KF: Oh, Pearl – yeah. Oh, my gosh. Pearl – this is another person that just inspires so much. You know, Dr. Brickey, I always said I want to be a cool old lady. And these women – obviously not an old man, that’s not going to happen in this life, but I love cool old men, too. But I want to be a cool old lady. I want to be Pearl. I want to be Pearl. Pearl lived to be 103 years old and she was my neighbor until she was 101, and she lived in her own home until she was 101 years old. You would see Pearl out in her yard, doing her yard with a manual push mower – not a gas-powered one. 101 years old, doing her flowers – well, the joke around the neighborhood, you get a couple of inches of snow and you go, “Oh, man, my back kind of hurts. Let’s go see if Pearl’s busy. See if she can come shovel us out.” Because she just was so vibrant, had so much energy. But the thing about Pearl, it wasn’t until you really stopped to think about her age that you realized how incredible it was, the things she was doing, because you would just think she was a lady out there working in her yard. She was ageless. There was an ageless quality about her. But she had a fantastic sense of humor. And she was so fun and so funny that literally you had to call and get an appointment to go visit with her, because she was so busy. She had so many friends and so many people – it wasn’t like the obligatory “go visit the old person and make you feel good about yourself” type of stereotype. No, you went to visit Pearl because Pearl was a lot of fun. So Mom and I went to visit her. We walked in and Pearl helps us take our coats off, all right, and we sat down to enjoy a nice visit. Well, Pearl and my mother had been schoolteachers together years before. And so Pearl starts telling this story – she always had fantastic stories. She said, “Eleanor” – that was my Mom’s name – she said, “Do you remember the time we were driving to school. I was driving” – and I’m doing my Pearl voice, because she was very proper. She always wore dresses around the house, and hose – very proper lady. She said, “Do you remember the time we were driving to school. I was driving and Mary Lou Berger was in the passenger seat and you were in the backseat. Do you remember that, Eleanor?” And Mom said, “Well, yes, Pearl. But which time? We rode together for years.” She goes, “Well, on this particular morning, we drove past this house and there was a naked man standing in the picture window. Do you remember that now, Eleanor?” And my Mom was kind of blushing, and I go, “Mom, you never told me this story.” I said, “Well, what happened, Pearl?” She goes, “Well, your mother missed it, so we had to drive back by!” I mean, she threw her head back and just cackled. She was laughing at my Mom’s red face, she was laughing at the story, she was laughing at me because I was laughing. And I mean, we just enjoyed the biggest, heartiest laugh. And it occurred to me right there in that moment – and this was years ago – I thought, “Wow, this is why this lady is sitting across from me and I’m here visiting her, and why she’s 101 years old, living here by herself in her car – in her house.”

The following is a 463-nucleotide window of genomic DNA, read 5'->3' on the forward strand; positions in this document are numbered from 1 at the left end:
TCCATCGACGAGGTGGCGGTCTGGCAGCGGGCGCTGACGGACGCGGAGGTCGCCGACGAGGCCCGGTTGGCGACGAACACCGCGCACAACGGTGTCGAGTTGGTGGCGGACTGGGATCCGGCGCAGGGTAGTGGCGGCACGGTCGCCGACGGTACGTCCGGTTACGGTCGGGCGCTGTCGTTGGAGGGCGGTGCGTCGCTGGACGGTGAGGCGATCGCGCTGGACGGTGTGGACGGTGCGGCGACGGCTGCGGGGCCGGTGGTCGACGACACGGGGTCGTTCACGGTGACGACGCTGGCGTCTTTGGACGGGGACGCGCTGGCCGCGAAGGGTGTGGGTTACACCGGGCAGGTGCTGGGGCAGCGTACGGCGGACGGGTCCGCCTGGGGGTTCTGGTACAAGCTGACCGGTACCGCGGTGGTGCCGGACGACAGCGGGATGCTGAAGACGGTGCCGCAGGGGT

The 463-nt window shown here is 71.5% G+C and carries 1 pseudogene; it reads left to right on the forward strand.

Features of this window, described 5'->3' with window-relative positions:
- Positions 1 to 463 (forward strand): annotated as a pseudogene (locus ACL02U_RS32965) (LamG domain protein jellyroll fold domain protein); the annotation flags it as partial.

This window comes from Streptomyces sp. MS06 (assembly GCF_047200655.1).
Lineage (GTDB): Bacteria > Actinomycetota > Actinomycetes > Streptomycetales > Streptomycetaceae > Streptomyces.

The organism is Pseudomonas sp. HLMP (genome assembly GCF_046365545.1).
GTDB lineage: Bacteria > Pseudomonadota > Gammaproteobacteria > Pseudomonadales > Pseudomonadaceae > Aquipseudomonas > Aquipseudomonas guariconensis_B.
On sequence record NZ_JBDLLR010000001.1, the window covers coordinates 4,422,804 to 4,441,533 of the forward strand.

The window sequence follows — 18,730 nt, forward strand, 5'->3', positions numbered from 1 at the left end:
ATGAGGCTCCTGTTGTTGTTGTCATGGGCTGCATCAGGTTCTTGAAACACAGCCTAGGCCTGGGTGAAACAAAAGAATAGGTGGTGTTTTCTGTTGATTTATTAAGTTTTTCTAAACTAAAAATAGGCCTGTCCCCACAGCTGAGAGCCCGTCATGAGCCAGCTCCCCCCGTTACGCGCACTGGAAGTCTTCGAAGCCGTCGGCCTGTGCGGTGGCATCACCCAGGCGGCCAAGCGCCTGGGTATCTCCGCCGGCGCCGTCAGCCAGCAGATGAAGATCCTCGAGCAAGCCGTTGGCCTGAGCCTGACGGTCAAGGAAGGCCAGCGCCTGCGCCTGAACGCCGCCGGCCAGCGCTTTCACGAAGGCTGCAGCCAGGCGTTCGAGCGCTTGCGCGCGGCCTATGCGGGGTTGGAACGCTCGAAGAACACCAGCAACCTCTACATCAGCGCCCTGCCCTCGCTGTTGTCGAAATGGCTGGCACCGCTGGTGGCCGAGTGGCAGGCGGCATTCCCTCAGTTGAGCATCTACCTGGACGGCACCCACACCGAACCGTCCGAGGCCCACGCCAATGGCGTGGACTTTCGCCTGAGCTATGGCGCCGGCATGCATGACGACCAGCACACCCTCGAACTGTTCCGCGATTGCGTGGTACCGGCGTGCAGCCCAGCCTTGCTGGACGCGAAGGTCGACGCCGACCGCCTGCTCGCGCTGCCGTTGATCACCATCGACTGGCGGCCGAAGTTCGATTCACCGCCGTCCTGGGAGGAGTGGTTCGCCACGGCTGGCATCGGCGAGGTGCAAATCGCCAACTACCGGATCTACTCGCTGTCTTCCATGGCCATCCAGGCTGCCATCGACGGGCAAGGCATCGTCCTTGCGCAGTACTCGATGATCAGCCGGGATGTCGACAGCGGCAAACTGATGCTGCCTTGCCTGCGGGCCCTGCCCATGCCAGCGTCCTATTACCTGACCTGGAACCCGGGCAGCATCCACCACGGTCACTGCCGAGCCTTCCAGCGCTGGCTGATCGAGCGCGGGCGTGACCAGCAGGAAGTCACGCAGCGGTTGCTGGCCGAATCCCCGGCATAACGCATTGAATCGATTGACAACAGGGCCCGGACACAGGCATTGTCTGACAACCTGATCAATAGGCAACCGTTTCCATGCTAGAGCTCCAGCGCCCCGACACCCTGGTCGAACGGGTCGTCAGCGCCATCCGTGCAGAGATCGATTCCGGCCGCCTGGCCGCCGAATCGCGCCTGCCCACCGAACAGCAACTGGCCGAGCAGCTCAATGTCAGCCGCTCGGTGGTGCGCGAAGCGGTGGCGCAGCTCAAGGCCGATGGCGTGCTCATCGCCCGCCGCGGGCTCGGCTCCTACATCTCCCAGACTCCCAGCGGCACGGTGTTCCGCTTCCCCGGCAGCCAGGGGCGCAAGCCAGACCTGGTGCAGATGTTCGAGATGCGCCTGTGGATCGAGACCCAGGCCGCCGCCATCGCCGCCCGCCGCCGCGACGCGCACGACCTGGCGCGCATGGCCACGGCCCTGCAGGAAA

MB: Wow.